“Treachery, though at first very

cautious, in the end betrays itself.”

– Livy

It is unfortunate that the latest anti-Pakistan frenzy being whipped by India’s media, backed by its intelligence agency RAW and rightwing Bhartiya Janata Party (BJP), is to pressurise Prime Minister Dr Manmohan Singh to call off his meeting with his Pakistani counterpart Prime Minister Nawaz Sharif in New York next month. This war-mongering attitude is likely to hinder the prospect of resolving all outstanding issues through dialogue between India and Pakistan.

Also, when Indian Foreign Minister Salman Khurshid refused to cancel talks between the two PMs, the powerful forces in India enacted a perfect drama: a 70-year-old Indian citizen Syed Abdul Karim Tunda alias Tunda, who allegedly is one of India's top 20 wanted terrorists and mastermind of over 40 bombings in the country, was arrested by Delhi Police from the Indo-Nepal border. According to the Indian media, he worked for Lashkar-e-Taiba (LeT), Dawood Ibrahim's gang (D company) and Pakistan's Inter-Services Intelligence (ISI).

However, a striking coincidence of the drama is that once again a wanted terrorist has been caught on the border between India and Nepal, as it was in the case of Ajmal Kasab. One is reminded of some other cases like the Samjhota Express, Malegaon Blasts, etc that have to a great extent revealed the anti-Pakistan campaign being launched in India.

Also, when Home Minister Sushilkumar Shinde admitted that there were training camps run by Hindu extremists, who were spreading terrorism in India on various pretexts, he was declared a Pakistani agent.

Anyway, now when Congress-led leadership desires to embrace the peace initiative launched by PML-N government, fundamentalists in India, especially in its military and intelligence services, seem frustrated and thus have brought in the alleged terrorist, Tunda, to subvert all efforts to engage in a meaningful dialogue. The recent surge in border violations in occupied Kashmir, especially in the Nangi Tekri area of Krishna Ghati sector in Poonch district, too leads to the fact that they are hell-bent on creating a situation that would postpone the talks.

On the other side, Pakistan’s government is showing restraint and, perhaps, political acumen by doing everything possible to ensure that the process of dialogue is not derailed at any cost. However, some political analysts in Pakistan suggest that Prime Minister Nawaz should slow down (but not give up) his efforts to achieve friendship with India. According to them, it would be prudent if Islamabad waits till the outcome of Indian elections scheduled to be held in 2014.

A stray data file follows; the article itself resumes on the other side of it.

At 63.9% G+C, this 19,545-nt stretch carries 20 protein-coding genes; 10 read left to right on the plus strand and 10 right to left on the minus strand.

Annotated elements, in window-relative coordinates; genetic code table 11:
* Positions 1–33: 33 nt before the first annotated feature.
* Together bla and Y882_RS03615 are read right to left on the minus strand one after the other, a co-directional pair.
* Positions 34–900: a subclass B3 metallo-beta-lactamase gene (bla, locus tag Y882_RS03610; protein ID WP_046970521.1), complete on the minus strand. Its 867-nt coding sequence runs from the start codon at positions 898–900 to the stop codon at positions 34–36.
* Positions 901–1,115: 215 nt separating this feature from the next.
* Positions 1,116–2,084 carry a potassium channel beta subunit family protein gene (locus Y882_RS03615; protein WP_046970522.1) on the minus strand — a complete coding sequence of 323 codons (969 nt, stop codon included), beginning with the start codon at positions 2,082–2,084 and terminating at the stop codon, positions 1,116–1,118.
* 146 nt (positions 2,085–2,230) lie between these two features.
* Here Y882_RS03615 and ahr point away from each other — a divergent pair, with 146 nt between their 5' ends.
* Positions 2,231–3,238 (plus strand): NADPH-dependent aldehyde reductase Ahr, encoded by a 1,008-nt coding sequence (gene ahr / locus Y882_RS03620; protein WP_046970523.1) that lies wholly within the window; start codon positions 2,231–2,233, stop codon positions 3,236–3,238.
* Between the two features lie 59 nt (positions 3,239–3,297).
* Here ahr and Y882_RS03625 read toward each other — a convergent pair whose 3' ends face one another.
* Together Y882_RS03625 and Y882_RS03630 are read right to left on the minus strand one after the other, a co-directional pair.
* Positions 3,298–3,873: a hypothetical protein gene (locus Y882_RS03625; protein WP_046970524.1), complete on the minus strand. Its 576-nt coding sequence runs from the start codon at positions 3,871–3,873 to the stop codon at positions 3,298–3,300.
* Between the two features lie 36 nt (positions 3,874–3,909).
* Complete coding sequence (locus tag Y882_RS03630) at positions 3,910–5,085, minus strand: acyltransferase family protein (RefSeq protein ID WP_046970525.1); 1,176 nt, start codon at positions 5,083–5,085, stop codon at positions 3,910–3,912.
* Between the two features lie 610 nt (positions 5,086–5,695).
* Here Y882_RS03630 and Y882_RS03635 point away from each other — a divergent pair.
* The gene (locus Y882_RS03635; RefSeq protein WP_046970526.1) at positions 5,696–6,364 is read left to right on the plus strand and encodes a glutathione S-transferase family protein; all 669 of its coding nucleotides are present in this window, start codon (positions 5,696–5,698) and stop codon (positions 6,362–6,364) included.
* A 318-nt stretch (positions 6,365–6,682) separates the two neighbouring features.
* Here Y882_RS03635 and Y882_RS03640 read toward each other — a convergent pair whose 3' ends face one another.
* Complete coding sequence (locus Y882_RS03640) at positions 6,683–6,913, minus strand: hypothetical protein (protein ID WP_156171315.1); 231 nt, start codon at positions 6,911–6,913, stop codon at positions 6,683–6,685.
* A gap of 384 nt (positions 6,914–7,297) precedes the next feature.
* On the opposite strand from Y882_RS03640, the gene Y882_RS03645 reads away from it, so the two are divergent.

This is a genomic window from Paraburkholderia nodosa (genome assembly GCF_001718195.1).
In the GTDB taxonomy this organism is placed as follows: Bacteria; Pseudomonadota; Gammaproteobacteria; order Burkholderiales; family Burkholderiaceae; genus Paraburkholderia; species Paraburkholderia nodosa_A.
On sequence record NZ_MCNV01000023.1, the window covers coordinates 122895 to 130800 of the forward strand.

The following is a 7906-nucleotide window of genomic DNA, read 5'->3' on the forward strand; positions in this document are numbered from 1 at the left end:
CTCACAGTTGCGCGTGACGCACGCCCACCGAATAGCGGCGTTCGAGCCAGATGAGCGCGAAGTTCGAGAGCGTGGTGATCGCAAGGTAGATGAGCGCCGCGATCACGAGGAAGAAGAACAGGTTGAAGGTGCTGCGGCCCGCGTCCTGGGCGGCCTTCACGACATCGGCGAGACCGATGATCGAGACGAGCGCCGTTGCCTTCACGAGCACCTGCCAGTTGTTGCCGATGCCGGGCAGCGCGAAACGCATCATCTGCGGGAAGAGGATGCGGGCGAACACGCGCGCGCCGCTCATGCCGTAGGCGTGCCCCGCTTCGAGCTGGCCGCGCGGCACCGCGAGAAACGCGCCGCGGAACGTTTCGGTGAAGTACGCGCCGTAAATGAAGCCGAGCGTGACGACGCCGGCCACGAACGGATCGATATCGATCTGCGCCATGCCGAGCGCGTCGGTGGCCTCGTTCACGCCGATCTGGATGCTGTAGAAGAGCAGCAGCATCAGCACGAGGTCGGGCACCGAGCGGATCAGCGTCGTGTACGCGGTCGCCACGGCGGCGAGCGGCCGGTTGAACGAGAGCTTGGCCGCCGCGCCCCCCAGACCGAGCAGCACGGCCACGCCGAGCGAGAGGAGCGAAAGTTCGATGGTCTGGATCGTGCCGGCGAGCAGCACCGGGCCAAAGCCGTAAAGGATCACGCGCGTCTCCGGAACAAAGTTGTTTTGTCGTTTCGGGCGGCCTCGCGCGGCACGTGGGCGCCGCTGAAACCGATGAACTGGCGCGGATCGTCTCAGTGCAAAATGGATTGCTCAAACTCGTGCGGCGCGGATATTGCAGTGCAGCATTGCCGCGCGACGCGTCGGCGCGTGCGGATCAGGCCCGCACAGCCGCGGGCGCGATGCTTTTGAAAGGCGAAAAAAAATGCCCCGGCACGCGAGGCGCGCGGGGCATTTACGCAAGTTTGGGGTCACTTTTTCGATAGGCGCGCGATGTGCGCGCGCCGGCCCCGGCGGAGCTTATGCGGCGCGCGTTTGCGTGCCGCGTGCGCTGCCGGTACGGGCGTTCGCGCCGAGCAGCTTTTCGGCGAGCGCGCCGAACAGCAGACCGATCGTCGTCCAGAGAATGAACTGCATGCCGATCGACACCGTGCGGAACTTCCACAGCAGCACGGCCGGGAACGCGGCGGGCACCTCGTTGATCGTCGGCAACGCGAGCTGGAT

Needless to say, India’s elections and America’s exit from Afghanistan will have a deep impact on the South Asian region. Thus, utmost caution and restraint is required from both nations, India and Pakistan, so that the basic purpose of achieving peace and harmony is possible.

Meanwhile, it would be better if Tunda’s confessions are ignored by both India and Pakistan, since worldwide there are several examples of abuse of power by police in such matters. Similarly, Indian police officials are no better and, in some cases, have shown the worst behaviour against people, not even sparing women and children, mainly in occupied Kashmir. The so-called confessions, therefore, will have some justification because a 70-year-old man may not be able to endure the punishment that could be administered to him if he tried to speak the truth.

It is, nevertheless, expected that New Delhi will be able to overcome not only the media frenzy, but also the pressure that has been mounted on it by BJP and will move on to embrace the peace proposals put forward by Pakistan.

It is hoped that Prime Minister Nawaz Sharif will be able to convince his counterpart about Pakistan’s legitimate concerns on issues like water distribution, Sir Creek, Siachen and the Kashmir issue. Negotiations, indeed, remain the only way forward for the two countries to resolve their outstanding problems.

The writer has been associated with various newspapers as editor and columnist.